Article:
img-srcContent Security Policy (CSP) directive guards the loading of images (for example via an
Content-Security-Policy header is set with the following policy:
img-src 'self' https://images.example.com;
With the above CSP policy, images can be loaded from the same origin (via the 'self' source list value), or via URLs starting with:
<img src="/images/me.jpg"> <img src="https://images.example.com/photo.jpg">
The above policy will block any image not same origin or via
https://images.example.com, so the following would be blocked by CSP:
If you do not set the
img-src CSP directive, but you do have the
default-src CSP directive set, then that policy will be applied. You need to either make sure that your
src attribute values comply with the default-src policy, or you need to add a
img-src directive to your CSP policy.
Here are some example of what you might see in the console when images are blocked from loading by a CSP policy with a
default-src policy set:
refused to load the image because it violates the following content security policy directive: "default-src 'none'". note that 'img-src' was not explicitly set, so 'default-src' is used as a fallback.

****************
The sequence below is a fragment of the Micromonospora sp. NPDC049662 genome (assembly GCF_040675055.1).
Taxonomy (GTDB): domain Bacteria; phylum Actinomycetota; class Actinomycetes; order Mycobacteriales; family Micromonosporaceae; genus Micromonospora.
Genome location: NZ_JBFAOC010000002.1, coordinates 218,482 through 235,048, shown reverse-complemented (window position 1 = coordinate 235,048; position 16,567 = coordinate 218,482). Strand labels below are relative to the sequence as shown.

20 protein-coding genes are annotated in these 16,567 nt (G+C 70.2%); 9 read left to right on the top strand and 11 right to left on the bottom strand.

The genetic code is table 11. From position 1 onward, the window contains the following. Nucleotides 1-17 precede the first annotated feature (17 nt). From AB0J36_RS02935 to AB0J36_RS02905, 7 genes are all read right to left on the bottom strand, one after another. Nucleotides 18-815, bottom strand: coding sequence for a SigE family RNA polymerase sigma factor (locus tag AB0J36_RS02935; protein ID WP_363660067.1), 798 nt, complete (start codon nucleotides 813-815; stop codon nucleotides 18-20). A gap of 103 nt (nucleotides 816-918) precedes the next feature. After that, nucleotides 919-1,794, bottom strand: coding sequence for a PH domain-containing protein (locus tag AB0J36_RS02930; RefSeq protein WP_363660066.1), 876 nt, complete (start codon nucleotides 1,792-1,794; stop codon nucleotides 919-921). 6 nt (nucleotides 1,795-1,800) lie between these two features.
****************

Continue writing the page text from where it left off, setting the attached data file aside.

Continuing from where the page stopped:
refused to load the image 'http://localhost:8080/favicon.ico' because it violates the following content security policy directive: "default-src 'none'". note that 'img-src' was not explicitly set, so 'default-src' is used as a fallback.
img-src directive has been part of the Content Security Policy Specification since the first version of it (CSP Level 1).
Internet Explorer 11 and below do not support the CSP
img-src directive. This means that IE11 will simply ignore the policy and allow images to load from anywhere (as if a policy had not been set at all).
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